This phase II trial studies how well patients with stage I-IIIB rectal cancer respond to a short course of radiation therapy followed by chemotherapy. Radiation therapy uses high energy beams to kill tumor cells and shrink tumors. Drugs used in chemotherapy, such as oxaliplatin, leucovorin, fluorouracil, and capecitabine work in different ways to stop the growth of tumor cells, either by killing the cells, by stopping them from dividing, or by stopping them from spreading. A combination of radiation therapy and chemotherapy may prevent patients from needing surgery, could delay their need for surgery, or may mean that they need less drastic surgery and could potentially avoid a permanent ostomy (a surgically created connection between the intestine and the abdominal wall that allows for elimination of stool).
    Location: 2 locations

  • Preservation of Organs in Participants with Early Rectal Cancer

    This phase II trial studies preservation of organs in patients with early rectal cancer. Drugs used in chemotherapy, such as oxaliplatin, leucovorin, and calcium fluorouracil, work in different ways to stop the growth of tumor cells, either by killing the cells, by stopping them from dividing, or stopping them from spreading. Giving more than one drug (combination chemotherapy), and giving them after local excision may kill more tumor cells. Radiation therapy uses high-energy x-rays to kill tumor cells and shrink tumors. Giving chemotherapy with radiation therapy may kill more tumor cells and allow doctors to save the part of the body where the cancer started.
    Location: 2 locations

  • Riluzole in Combination with mFOLFOX6 and Bevacizumab in Treating Patients with Metastatic Colorectal Cancer

    This phase I trial is to find out the best dose, possible benefits, and / or side effects of riluzole and how well it works in combination with standard of care mFOLFOX6 and bevacizumab in treating patients with colorectal cancer that has spread to other places in the body (metastatic). Riluzole is a well-tolerated oral medication that has demonstrated it may make chemotherapy work better. Chemotherapy drugs, such as oxaliplatin, leucovorin calcium and fluorouracil, work in different ways to stop the growth of [cancer / tumor] cells, either by killing the cells, by stopping them from dividing, or by stopping them from spreading. Bevacizumab is an antibody that targets the blood vessel by blocking the activity of a protein called vascular endothelial growth factor alpha (VEGF-A). It helps to make the mFOLFOX6 more effective. Giving riluzole, mFOLFOX6, and bevacizumab may kill more tumor cells compared to mFOLFOX6 and bevacizumab alone in treating patients with colorectal cancer.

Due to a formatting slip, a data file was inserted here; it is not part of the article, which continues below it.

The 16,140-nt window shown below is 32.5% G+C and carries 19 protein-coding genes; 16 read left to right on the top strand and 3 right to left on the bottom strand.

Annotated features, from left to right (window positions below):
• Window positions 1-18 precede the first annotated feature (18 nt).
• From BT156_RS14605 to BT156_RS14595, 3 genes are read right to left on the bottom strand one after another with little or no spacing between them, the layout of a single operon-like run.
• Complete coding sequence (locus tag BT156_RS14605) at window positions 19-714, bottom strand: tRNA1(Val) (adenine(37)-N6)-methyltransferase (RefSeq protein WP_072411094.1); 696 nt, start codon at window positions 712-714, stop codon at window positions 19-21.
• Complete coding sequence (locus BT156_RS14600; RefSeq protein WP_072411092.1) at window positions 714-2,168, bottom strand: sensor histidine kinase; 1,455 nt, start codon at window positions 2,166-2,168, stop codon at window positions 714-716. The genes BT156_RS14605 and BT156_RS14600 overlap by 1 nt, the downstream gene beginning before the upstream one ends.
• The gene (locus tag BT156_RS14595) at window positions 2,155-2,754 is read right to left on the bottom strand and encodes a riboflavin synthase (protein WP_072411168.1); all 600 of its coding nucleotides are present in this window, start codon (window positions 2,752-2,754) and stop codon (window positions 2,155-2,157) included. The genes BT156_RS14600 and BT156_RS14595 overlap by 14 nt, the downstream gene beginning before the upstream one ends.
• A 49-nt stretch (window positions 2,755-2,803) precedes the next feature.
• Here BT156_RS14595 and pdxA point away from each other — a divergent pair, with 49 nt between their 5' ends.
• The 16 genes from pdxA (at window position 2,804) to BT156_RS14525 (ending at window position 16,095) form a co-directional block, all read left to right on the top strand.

Location: Ohio State University Comprehensive Cancer Center, Columbus, Ohio

  • NeoOPTIMIZE: Early Switching of mFOLFIRINOX or Gemcitabine / Nab-Paclitaxel before Surgery for the Treatment of Resectable or Borderline Resectable Pancreatic Cancer

    This phase II trial evaluates whether early switching from modified fluorouracil / irinotecan / leucovorin / oxaliplatin (mFOLFIRINOX) chemotherapy regimen to a combination of gemcitabine and nab-paclitaxel (GA) before surgery is effective in treating patients with pancreatic cancer that can be surgically removed (resectable or borderline resectable). Chemotherapy drugs, such as fluorouracil, irinotecan, leucovorin, oxaliplatin, gemcitabine, and nab-paclitaxel work in different ways to stop the growth of tumor cells, either by killing the cells, by stopping them from dividing, or by stopping them from spreading. The study will also evaluate the drug losartan in combination with mFOLFIRINOX or GA.
    Location: OHSU Knight Cancer Institute, Portland, Oregon

  • Hepatic Arterial Infusion Using Codman Catheter / Synchromed Pump for the Treatment of Unresectable Colorectal Cancer Liver Metastases or Unresectable Intrahepatic Cholangiocarcinoma

    This phase I trial studies the side effects of hepatic arterial infusion (HAI) using the Codman catheter / Synchromed pump in treating patients with colorectal cancer that has spread to the liver (metastases) and cannot be removed by surgery (unresectable) or unresectable intrahepatic cholangiocarcinoma. HAI is a procedure in which chemotherapy drugs are directly delivered to the liver through a pump that is surgically implanted into the liver. This approach can produce higher local concentrations of the infused drug with few systemic side effects. The manufacturer of the main pump device used for HAI terminated production in April 2018. Thus, alternate means of employing HAI need to be devised in order to continue offering this therapy. This trial may help researchers learn about the safety of HAI using a similar pump, the Synchromed II, combined with a Codman vascular catheter.
    Location: University of Kentucky / Markey Cancer Center, Lexington, Kentucky

  • Neoadjuvant Chemotherapy and Digoxin for the Treatment of Resectable Pancreatic Cancer

    This phase IIa trial studies how well neoadjuvant chemotherapy and digoxin work in treating patients with pancreatic cancer that can be removed by surgery (resectable). Drugs used in chemotherapy, such as fluorouracil, irinotecan, leucovorin calcium, and oxaliplatin, work in different ways to stop the growth of tumor cells, either by killing the cells, by stopping them from dividing, or by stopping them from spreading. Digoxin may improve cancer drugs effect and slow tumor growth. Given neoadjuvant chemotherapy and digoxin together may work better in treating patients with resectable pancreatic cancer compared to chemotherapy alone.
    Location: University of Nebraska Medical Center, Omaha, Nebraska

  • Modified FOLFIRINOX and Stereotactic Body Radiation Therapy for the Treatment of Patients with Non-Metastatic Unresectable Pancreatic Cancer